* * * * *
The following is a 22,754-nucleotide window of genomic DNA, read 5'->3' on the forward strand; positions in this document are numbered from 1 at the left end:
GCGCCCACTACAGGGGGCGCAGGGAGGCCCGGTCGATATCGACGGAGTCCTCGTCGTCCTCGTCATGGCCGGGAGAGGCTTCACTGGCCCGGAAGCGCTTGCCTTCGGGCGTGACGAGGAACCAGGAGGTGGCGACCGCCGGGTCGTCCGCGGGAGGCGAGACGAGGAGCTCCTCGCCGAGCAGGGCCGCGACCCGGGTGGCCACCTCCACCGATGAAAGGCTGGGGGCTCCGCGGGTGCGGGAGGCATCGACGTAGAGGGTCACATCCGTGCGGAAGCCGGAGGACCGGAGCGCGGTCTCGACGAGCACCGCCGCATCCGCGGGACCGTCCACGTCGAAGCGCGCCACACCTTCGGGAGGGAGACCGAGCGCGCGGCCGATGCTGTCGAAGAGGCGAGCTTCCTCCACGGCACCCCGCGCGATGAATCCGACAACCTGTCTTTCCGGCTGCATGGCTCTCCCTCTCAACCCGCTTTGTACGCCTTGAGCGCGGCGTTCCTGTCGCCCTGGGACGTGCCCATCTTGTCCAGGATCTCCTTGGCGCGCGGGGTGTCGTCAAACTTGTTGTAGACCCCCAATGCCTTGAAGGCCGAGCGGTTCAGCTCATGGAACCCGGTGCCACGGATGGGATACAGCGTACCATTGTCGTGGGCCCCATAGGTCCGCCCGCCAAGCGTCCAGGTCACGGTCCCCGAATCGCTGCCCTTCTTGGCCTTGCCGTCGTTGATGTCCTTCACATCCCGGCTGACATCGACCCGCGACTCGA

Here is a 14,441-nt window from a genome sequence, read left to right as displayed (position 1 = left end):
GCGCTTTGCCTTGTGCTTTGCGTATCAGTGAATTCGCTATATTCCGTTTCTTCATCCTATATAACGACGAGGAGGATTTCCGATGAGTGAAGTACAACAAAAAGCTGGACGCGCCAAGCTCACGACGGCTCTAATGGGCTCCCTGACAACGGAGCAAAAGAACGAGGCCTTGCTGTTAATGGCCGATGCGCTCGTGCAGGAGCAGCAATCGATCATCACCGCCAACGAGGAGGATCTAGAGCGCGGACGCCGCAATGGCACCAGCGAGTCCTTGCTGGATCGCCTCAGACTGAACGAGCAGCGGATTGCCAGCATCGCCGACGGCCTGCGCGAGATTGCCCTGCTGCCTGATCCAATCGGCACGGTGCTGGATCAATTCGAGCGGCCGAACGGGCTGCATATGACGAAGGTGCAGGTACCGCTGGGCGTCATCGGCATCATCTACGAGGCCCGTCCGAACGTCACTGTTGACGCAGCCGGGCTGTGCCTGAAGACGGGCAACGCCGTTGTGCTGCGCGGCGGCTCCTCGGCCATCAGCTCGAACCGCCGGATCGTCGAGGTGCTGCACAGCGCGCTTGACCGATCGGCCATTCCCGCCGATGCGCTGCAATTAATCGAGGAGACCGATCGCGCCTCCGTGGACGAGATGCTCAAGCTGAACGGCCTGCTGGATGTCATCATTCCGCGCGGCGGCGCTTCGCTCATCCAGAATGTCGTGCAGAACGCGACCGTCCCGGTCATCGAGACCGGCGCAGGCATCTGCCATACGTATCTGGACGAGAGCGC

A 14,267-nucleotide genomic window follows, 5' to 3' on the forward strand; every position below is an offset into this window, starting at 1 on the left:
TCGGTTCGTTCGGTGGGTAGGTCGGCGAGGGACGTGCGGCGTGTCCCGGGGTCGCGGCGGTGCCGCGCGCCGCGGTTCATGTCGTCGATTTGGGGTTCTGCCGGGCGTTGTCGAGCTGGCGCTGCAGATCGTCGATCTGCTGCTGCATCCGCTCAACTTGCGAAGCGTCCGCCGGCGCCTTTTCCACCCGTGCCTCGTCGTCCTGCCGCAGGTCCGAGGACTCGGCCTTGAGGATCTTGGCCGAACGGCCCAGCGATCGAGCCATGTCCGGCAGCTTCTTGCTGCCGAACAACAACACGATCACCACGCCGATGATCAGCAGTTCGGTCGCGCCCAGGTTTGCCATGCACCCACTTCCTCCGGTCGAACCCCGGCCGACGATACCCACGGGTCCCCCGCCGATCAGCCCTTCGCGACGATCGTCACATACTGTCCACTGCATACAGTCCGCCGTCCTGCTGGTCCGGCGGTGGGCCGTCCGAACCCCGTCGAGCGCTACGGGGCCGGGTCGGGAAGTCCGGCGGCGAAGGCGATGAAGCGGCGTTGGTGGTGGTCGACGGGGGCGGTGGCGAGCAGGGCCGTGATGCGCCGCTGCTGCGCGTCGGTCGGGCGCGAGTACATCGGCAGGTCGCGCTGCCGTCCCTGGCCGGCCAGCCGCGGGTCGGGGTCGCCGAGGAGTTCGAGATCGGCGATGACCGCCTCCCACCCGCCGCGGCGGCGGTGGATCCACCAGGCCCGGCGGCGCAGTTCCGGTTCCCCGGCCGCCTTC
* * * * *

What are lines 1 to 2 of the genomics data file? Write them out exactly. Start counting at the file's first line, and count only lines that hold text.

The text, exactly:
The following is a 22,754-nucleotide window of genomic DNA, read 5'->3' on the forward strand; positions in this document are numbered from 1 at the left end:
GCGCCCACTACAGGGGGCGCAGGGAGGCCCGGTCGATATCGACGGAGTCCTCGTCGTCCTCGTCATGGCCGGGAGAGGCTTCACTGGCCCGGAAGCGCTTGCCTTCGGGCGTGACGAGGAACCAGGAGGTGGCGACCGCCGGGTCGTCCGCGGGAGGCGAGACGAGGAGCTCCTCGCCGAGCAGGGCCGCGACCCGGGTGGCCACCTCCACCGATGAAAGGCTGGGGGCTCCGCGGGTGCGGGAGGCATCGACGTAGAGGGTCACATCCGTGCGGAAGCCGGAGGACCGGAGCGCGGTCTCGACGAGCACCGCCGCATCCGCGGGACCGTCCACGTCGAAGCGCGCCACACCTTCGGGAGGGAGACCGAGCGCGCGGCCGATGCTGTCGAAGAGGCGAGCTTCCTCCACGGCACCCCGCGCGATGAATCCGACAACCTGTCTTTCCGGCTGCATGGCTCTCCCTCTCAACCCGCTTTGTACGCCTTGAGCGCGGCGTTCCTGTCGCCCTGGGACGTGCCCATCTTGTCCAGGATCTCCTTGGCGCGCGGGGTGTCGTCAAACTTGTTGTAGACCCCCAATGCCTTGAAGGCCGAGCGGTTCAGCTCATGGAACCCGGTGCCACGGATGGGATACAGCGTACCATTGTCGTGGGCCCCATAGGTCCGCCCGCCAAGCGTCCAGGTCACGGTCCCCGAATCGCTGCCCTTCTTGGCCTTGCCGTCGTTGATGTCCTTCACATCCCGGCTGACATCGACCCGCGACTCGA